Ash Wednesday: Return to Me with Your Whole Heart

This is the first part of our seven part Lenten Reflection series with the theme Lenten Tears of Conversion: A Season of Transformation. Listening to Pope Francis’ call at the US—Mexico border to “weep over injustice” and soften our hearts, members of the community, including Columban Fathers, co-workers, interns, volunteers, and short-term missionaries, reflect on how God’s mercy has entered their heart and transformed them.The first reflection is from Scott Wright, Director of the Columban Center for Advocacy and Outreach.

Every year at the beginning of Lent, Christians are offered a heart-felt plea from our merciful and compassionate God: “Return to me with your whole heart!” (Joel 2:12)

Traditionally, Lent is a discipline of prayer, fasting and almsgiving. It is a journey of faith, preparing us for Holy Week and Easter. It lasts forty days, recalling Israel’s forty years in the wilderness, and Jesus’ forty days in the desert. It is a time of personal conversion, an invitation to encounter God and Christ in the poor, and to respond with justice, mercy and compassion.

But do we have eyes to see and the ears to hear God’s cry in the poor and from the earth, calling us to return with our whole heart?

St. Augustine says about Lent: “Don’t believe that fasting suffices. Fasting punishes you, but it does not restore your brother or sister! Your fasting will be fruitful if you provide for the needs of another. How many poor people could be nourished by the meal you did not take today?” Fasting is a call to service, and there are many ways that we can reach out to those who are vulnerable in our midst during this time, especially immigrants and refugees in our midst who are afraid, and Native Americans who are protecting their sacred lands and waters.

Fasting is also a call to justice. The prophet Isaiah reminds us: “Is this not the fast which I choose, to loosen the bonds of wickedness, to undo the bands of the yoke, to let the oppressed go free and to break every yoke? Is it not to divide your bread with the hungry and bring the homeless poor into the house? When you see the naked, to cover him, and not to hide yourself from your own flesh?” (Isaiah 58:6-7)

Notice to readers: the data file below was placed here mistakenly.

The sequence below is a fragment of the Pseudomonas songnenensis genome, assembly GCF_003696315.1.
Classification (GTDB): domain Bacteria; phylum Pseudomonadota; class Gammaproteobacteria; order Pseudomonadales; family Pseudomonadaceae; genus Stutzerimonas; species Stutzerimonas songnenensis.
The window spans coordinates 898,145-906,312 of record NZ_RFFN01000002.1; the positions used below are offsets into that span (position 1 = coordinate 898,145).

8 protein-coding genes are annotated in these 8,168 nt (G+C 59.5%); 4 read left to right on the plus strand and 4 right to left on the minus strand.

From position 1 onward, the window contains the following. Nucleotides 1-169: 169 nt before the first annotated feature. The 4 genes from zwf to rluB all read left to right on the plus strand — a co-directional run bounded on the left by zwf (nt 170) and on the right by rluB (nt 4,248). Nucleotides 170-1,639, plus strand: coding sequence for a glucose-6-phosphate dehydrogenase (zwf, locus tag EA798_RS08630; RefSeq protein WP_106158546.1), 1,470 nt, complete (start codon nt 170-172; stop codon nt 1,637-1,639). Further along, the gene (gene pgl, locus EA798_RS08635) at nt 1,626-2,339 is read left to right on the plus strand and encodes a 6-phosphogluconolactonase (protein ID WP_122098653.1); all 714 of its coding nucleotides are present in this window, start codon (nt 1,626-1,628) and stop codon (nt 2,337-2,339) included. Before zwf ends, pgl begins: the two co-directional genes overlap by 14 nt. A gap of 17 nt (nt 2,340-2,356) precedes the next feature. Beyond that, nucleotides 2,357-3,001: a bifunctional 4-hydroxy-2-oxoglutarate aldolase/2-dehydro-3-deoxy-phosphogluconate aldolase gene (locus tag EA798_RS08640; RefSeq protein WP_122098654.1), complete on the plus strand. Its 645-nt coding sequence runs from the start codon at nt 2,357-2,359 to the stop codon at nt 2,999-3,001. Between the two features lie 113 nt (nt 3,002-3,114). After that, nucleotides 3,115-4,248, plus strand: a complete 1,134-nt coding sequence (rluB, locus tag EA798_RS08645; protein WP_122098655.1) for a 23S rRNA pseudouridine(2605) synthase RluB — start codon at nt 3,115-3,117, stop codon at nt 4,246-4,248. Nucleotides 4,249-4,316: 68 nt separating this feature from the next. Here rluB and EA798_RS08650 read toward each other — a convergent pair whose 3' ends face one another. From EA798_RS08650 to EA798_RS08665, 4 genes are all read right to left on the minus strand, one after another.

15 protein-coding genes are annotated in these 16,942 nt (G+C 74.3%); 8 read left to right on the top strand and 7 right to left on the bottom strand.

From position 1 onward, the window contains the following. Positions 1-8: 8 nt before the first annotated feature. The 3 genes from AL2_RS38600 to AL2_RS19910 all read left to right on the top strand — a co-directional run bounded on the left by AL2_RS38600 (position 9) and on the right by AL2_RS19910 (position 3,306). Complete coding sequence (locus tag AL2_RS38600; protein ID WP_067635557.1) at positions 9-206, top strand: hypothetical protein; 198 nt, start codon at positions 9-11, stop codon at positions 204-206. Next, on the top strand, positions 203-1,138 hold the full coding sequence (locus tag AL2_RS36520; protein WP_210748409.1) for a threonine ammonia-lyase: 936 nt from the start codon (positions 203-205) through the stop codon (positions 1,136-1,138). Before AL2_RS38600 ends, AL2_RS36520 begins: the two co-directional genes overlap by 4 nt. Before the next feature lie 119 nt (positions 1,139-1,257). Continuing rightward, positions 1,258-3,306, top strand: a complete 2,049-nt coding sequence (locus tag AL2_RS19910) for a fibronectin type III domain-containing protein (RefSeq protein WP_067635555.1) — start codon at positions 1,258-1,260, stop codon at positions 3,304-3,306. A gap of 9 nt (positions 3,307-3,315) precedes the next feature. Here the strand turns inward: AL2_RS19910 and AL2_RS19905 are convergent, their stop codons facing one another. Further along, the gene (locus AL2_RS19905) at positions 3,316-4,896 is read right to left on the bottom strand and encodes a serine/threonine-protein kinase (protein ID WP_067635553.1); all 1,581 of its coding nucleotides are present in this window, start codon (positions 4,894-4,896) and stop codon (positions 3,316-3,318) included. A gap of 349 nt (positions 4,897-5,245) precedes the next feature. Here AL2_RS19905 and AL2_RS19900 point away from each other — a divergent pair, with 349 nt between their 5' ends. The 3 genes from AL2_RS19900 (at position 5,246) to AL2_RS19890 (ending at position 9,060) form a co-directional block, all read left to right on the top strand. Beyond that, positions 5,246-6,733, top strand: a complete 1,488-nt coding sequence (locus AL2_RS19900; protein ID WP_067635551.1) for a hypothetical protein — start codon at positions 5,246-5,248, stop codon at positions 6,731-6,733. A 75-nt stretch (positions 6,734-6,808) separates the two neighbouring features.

These are challenging times, times which invite us to go deeper, to ground ourselves in the values and truth of our faith, to take courage and to take risks, empowered by the Holy Spirit, to reach out and connect with those who are hungry, homeless and unemployed, with those who are strangers in our midst, immigrants and refugees, with those who are afraid because they are different.

God invites us to see Christ in each of them, to welcome and befriend them, to protect and defend them, and to respond with justice, mercy and compassion.

These are also times of renewal and hope: “Behold, now is a very acceptable time; behold, now is the day of salvation” (2 Corinthians 6:2). We are invited into a deeper journey of faith, one in which we are active participants, but we are not in control. We can do something to make this world a little more just, more merciful and more compassionate, and that something we can do we ought to do.

In that spirit, let us draw strength during this time of Lent from the wisdom and the invitation of this prayer by Bishop Ken Untener (deceased), often attributed to Archbishop Oscar Romero:

“We may never see the end results, but that is the difference between the master builder and the worker. We are workers, not master builders; ministers, not messiahs. We are prophets of a future not our own. This is what we are about. We plant the seeds that one day will grow. We water seeds already planted, knowing that they hold future promise. We lay foundations that will need further development. We provide yeast that produces far beyond our capabilities. We cannot do everything, and there is a sense of liberation in realizing that. This enables us to do something, and to do it very well.”

Weekly Reflections on Justice is produced by the Columban Center for Advocacy and Outreach staff, volunteers, interns, Columban parishioners, Columban Missionaries, and friends of the Columbans. We hope these reflections help to guide you in your own spiritual journey working toward justice, peace, and the integrity of creation.